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Facebook and eBay to tackle fake online shopping reviews after regulator probe

Edmund Heaphy
·Finance and news reporter
A Facebook Inc. logo is pictured on a desktop computer's display, Milan on March 29, 2018. Facebook Inc.s co-founder and chief executive officer Mark Zuckerberg has been called to appear before a House panel as fallout continues from revelations that Cambridge Analytica had siphoned data from some 50 million Facebook users as it built a election-consulting company that boasted it could sway voters in contests all over the world. (Photo by Alberto Pezzali/NurPhoto via Getty Images)
Both Facebook and eBay have signed up to agreements that will see them tackle fake and misleading online shopping reviews. Photo: Alberto Pezzali/NurPhoto via Getty Images

Facebook (FB) and eBay (EBAY) have signed up to agreements that will see them tackle fake and misleading online shopping reviews, the UK’s competition regulator said on Wednesday.

The Competition and Markets Authority (CMA) said that, after it raised concerns about the trade of such reviews, Facebook has removed 188 groups and 24 users from its platform, while eBay has permanently banned 140 users.

And both companies have agreed to introduce measures that will help prevent this type of content from appearing in the future, the CMA said.

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Facebook will introduce “more robust” systems in order to detect and remove fake and misleading reviews, while eBay has improved its filters so that it can better spot and block listings for the sale or trade of online reviews.

Facebook will also investigate newly discovered examples of fake and misleading reviews being sold on Instagram, its photo-sharing platform, the CMA said.

The CMA said it would be “seeking a commitment from Facebook to take action to tackle these further issues.”

“Fake reviews are really damaging to shoppers and businesses alike,” said Andrea Coscelli, the CEO of the CMA.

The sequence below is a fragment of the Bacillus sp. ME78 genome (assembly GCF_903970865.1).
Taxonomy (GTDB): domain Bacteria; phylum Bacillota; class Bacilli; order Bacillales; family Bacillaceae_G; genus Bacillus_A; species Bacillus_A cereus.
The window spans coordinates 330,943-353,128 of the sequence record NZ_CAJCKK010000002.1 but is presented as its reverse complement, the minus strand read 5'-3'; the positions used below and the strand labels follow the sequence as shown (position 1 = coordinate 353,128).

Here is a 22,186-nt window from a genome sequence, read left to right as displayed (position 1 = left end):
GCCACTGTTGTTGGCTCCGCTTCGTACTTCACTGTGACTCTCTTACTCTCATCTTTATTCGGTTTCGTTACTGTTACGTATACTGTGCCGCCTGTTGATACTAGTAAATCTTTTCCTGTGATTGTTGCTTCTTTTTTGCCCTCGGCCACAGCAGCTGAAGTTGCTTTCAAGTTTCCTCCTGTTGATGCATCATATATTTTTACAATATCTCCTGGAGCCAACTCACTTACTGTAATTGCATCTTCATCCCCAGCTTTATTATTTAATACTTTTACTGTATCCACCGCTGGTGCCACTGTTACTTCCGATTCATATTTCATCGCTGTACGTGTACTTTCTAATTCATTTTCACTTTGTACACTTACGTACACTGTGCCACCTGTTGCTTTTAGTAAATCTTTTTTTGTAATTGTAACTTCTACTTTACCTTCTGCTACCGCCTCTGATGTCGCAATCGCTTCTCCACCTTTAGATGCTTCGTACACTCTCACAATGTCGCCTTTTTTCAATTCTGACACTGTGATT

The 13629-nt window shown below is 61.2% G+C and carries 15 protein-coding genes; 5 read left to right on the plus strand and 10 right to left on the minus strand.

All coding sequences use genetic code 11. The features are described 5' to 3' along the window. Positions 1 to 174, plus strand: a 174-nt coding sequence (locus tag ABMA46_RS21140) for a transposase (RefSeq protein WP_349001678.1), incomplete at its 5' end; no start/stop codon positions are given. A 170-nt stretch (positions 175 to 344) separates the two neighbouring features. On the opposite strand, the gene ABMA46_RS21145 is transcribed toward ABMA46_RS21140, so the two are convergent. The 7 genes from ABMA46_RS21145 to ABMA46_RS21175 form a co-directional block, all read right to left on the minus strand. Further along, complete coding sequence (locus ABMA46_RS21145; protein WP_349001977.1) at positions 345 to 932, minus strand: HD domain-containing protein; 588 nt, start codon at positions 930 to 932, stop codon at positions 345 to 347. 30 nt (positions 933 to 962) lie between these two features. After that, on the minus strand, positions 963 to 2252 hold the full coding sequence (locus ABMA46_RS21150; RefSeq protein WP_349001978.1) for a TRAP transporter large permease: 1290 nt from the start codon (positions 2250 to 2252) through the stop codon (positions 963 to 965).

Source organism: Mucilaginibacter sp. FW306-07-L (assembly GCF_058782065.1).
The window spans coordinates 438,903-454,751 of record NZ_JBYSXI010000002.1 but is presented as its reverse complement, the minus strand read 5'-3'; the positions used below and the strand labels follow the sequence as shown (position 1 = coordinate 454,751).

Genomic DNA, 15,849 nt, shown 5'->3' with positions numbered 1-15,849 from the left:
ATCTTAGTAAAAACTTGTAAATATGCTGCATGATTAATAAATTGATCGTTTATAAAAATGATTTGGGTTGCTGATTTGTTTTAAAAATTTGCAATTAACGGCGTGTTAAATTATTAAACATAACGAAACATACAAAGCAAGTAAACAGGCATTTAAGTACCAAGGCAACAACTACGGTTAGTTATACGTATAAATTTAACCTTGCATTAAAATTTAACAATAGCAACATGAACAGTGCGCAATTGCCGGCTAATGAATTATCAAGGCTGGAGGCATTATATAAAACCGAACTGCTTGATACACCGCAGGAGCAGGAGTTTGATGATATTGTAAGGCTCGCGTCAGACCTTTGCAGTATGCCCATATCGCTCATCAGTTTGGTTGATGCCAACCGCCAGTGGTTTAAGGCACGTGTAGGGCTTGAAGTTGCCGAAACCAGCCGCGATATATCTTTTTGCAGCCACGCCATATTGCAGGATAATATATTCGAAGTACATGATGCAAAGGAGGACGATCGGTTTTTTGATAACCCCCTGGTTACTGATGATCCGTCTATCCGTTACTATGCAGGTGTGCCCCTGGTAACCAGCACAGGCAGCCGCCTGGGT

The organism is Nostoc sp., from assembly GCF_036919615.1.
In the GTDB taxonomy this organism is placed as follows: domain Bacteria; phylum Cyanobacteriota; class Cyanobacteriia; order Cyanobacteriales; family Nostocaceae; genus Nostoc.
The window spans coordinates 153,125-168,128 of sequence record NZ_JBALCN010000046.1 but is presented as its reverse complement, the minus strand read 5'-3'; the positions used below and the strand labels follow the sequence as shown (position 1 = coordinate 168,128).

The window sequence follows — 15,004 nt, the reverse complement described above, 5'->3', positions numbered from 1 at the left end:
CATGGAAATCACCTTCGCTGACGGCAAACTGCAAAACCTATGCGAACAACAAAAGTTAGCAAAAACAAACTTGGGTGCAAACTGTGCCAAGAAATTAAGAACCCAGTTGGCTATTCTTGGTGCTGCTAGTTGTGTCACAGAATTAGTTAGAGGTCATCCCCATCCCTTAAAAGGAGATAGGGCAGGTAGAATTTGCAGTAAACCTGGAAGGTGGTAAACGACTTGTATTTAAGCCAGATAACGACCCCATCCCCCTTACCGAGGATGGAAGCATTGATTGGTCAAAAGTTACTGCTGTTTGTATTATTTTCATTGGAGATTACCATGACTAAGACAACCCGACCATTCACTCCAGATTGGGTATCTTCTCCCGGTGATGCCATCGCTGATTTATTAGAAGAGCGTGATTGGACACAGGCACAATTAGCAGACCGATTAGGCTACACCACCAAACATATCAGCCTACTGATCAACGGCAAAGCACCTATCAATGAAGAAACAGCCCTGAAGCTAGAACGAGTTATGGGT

“Millions of people base their shopping decisions on reviews, and if these are misleading or untrue, then shoppers could end up being misled into buying something that isn’t right for them — leaving businesses who play by the rules missing out.”

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Coscelli said the CMA was “pleased” that both Facebook and eBay were “doing the right thing by committing to tackle this problem”.

The CMA said that recent probes of fake and online reviews were part of a “wider programme” designed to tackle the issue, and said that it will also be examining the role of review sites, specifically.

Noting that both Facebook and eBay had “fully co-operated” with its probe, the CMA said it was not alleging that either Facebook or eBay were “intentionally” allowing this type of content to appear on their platforms.

In a statement, an eBay spokesperson welcomed Wednesday’s report from the CMA and said that it maintained a “zero tolerance” for fake or misleading reviews.

A Facebook spokesperson said that, while the social media platform had “invested heavily” to prevent this kind of activity, it knew that there was “more work to do”.

They said that Facebook was “exploring the use of automated technology to help us detect and remove this content quickly, before people see it and report it to us”.